At the Cervecería Alemana brewery, in the popular Santa Ana square in Madrid city, there are plans to open for three or four hours in the morning and evening to adapt to the new restrictions, which have cut the bar’s most profitable hours. From 10pm onwards, the 100-year-old bar could make €500 in two hours, says Lucio Burgos Céspedes, the manager at Cervecería Alemana. “Yesterday we made €380 in the entire day, where earlier we would have made more than €1,000. Many people are opting not to come at an earlier time. We are waiting to see what happens this week to see whether we need to put more staff on an ERTE [the central government’s furlough scheme],” says Burgos Céspedes. The brewery is also doing home deliveries in an effort to mitigate the impact of the crisis.
Ángel Zambrano, the head of the Taberna Tirso de Molina tavern in Madrid, says the restrictions have also hurt his business. “Before this we served many dinners, but now we don’t do any. Now people only come to drink and have a snack at the most. Nobody likes to eat dinner in a rush, and they are better off at home,” he says.
But Joaquín Sánchez, the manager of another establishment in the area, believes that while he has lost business, the impact is not as catastrophic as it seems. “People are adapting, they are coming for dinner before 8pm or ordering food at 9.30pm, just before the time when we cannot accept more customers,” he says.
Beatriz González and Lorena Santos, two friends walking through El Retiro, share their thoughts on the subject. “It’s a public health issue. If [bars and restaurants] have to close earlier, we will have to do it like the English: meet up for a snack at 8pm and nothing more.” But González adds: “It’s true that if you have to meet earlier, you will meet earlier. But even then I think people will eat less. I’m not going to put away a steak and fries at 8pm, I’ll just have an open sandwich.”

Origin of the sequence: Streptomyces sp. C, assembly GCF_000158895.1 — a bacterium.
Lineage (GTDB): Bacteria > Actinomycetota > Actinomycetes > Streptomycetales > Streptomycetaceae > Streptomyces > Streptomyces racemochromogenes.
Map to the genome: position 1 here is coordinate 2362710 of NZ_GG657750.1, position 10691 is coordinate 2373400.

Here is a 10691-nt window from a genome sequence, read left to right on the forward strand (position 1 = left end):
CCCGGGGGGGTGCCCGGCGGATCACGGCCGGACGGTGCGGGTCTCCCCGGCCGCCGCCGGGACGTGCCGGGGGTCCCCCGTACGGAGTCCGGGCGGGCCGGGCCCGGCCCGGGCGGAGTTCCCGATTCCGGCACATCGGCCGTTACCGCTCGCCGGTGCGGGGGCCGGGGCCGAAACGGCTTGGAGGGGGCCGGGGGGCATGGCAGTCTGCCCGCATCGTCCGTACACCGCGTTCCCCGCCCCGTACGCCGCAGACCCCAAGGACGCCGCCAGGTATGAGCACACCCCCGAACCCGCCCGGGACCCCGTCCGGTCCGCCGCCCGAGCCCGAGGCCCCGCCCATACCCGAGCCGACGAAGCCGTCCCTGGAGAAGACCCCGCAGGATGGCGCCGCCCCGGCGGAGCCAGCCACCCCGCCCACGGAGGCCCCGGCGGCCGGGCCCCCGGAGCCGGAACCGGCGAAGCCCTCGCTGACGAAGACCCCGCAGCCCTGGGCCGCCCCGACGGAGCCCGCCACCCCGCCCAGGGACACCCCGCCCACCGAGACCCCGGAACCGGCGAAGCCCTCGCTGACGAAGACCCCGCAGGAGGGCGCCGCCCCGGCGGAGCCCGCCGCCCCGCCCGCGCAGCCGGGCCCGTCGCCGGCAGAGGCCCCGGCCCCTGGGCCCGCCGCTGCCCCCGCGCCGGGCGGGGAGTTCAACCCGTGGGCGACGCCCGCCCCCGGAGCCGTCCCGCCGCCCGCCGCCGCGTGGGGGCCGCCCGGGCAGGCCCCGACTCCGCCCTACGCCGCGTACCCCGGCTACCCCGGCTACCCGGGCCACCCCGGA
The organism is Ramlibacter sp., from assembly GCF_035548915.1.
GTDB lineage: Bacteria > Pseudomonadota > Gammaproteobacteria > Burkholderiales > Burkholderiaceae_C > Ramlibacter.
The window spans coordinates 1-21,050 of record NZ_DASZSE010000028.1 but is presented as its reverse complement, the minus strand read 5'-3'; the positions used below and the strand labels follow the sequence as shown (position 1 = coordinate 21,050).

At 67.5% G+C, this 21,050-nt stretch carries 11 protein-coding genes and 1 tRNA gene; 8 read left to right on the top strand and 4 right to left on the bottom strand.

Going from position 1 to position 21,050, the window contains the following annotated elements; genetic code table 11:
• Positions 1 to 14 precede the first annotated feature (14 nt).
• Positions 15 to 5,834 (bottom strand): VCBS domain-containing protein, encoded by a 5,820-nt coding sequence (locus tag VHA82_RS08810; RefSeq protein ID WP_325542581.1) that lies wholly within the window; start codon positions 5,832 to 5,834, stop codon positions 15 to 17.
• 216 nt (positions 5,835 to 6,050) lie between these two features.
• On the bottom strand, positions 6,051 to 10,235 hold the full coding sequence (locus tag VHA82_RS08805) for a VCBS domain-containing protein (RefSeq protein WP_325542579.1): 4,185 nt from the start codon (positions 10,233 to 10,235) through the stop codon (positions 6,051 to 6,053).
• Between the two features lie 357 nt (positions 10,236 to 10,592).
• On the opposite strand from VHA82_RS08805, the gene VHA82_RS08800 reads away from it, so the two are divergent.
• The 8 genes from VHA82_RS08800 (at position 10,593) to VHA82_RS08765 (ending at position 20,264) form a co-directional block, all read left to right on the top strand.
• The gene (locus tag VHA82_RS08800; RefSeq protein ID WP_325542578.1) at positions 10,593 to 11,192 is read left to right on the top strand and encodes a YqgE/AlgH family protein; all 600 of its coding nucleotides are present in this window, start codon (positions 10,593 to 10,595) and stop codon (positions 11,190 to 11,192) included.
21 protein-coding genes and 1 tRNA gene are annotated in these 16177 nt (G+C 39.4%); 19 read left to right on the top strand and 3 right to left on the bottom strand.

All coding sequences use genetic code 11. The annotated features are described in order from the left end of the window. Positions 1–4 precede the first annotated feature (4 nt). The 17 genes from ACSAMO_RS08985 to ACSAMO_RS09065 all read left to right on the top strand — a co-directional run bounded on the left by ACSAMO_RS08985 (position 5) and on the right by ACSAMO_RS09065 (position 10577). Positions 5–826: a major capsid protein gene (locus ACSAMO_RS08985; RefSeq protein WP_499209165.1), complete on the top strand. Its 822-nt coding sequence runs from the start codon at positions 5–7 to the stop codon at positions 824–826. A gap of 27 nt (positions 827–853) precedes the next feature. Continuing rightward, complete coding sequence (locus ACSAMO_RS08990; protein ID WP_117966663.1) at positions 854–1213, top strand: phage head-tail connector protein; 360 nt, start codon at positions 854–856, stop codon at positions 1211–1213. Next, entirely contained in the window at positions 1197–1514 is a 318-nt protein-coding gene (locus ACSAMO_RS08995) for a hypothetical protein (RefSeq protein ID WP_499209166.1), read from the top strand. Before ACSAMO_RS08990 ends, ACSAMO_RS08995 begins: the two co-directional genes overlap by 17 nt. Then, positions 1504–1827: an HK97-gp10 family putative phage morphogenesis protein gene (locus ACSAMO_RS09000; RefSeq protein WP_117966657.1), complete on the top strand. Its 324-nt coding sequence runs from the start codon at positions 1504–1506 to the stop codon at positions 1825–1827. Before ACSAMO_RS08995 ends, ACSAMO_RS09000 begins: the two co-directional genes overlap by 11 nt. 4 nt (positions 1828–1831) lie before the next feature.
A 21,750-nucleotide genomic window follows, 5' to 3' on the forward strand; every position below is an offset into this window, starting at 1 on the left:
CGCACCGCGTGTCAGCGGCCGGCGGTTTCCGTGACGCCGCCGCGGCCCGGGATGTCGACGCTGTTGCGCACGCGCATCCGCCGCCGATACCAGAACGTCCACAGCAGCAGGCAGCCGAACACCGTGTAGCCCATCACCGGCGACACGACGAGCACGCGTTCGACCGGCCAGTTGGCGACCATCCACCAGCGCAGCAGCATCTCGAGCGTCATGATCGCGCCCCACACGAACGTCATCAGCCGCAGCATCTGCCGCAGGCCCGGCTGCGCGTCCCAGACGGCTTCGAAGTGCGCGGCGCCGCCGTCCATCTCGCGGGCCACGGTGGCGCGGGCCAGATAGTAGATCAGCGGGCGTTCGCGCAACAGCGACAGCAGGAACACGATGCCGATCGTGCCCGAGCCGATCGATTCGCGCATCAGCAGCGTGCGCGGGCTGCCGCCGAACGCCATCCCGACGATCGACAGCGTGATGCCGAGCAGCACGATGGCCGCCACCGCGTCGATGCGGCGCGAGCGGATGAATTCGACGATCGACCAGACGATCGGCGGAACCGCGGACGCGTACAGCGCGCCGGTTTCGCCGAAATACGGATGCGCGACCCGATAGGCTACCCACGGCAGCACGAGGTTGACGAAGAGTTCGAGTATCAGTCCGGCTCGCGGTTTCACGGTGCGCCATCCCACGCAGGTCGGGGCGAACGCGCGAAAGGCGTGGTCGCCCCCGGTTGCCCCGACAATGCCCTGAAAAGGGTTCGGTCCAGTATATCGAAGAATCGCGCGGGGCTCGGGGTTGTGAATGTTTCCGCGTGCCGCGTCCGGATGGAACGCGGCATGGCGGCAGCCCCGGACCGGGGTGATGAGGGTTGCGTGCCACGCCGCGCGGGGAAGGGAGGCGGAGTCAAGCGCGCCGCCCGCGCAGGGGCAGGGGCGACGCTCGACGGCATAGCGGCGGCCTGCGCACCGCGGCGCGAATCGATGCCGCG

Some customers will adapt to the new opening times, and the food and drink industry will take all possible action to limit the damage from the restrictions. But still, the outlook is not promising. Data from industry associations indicate that the revenue of some establishments has already fallen 75% compared to last year’s figures.
Faced with such dismal numbers, some businesses do not have the option of waiting to see how the situation plays out. The Rotonda de Pacífico, a rice restaurant on Ciudad de Barcelona street in Madrid, has decided to close its doors at 5pm. Francisco Trillo, the owner, says they will now solely focus on breakfasts and lunches because “there’s no interest in dinners with the new restrictions.”
Impact on the self-employed
English version by Melissa Kitson.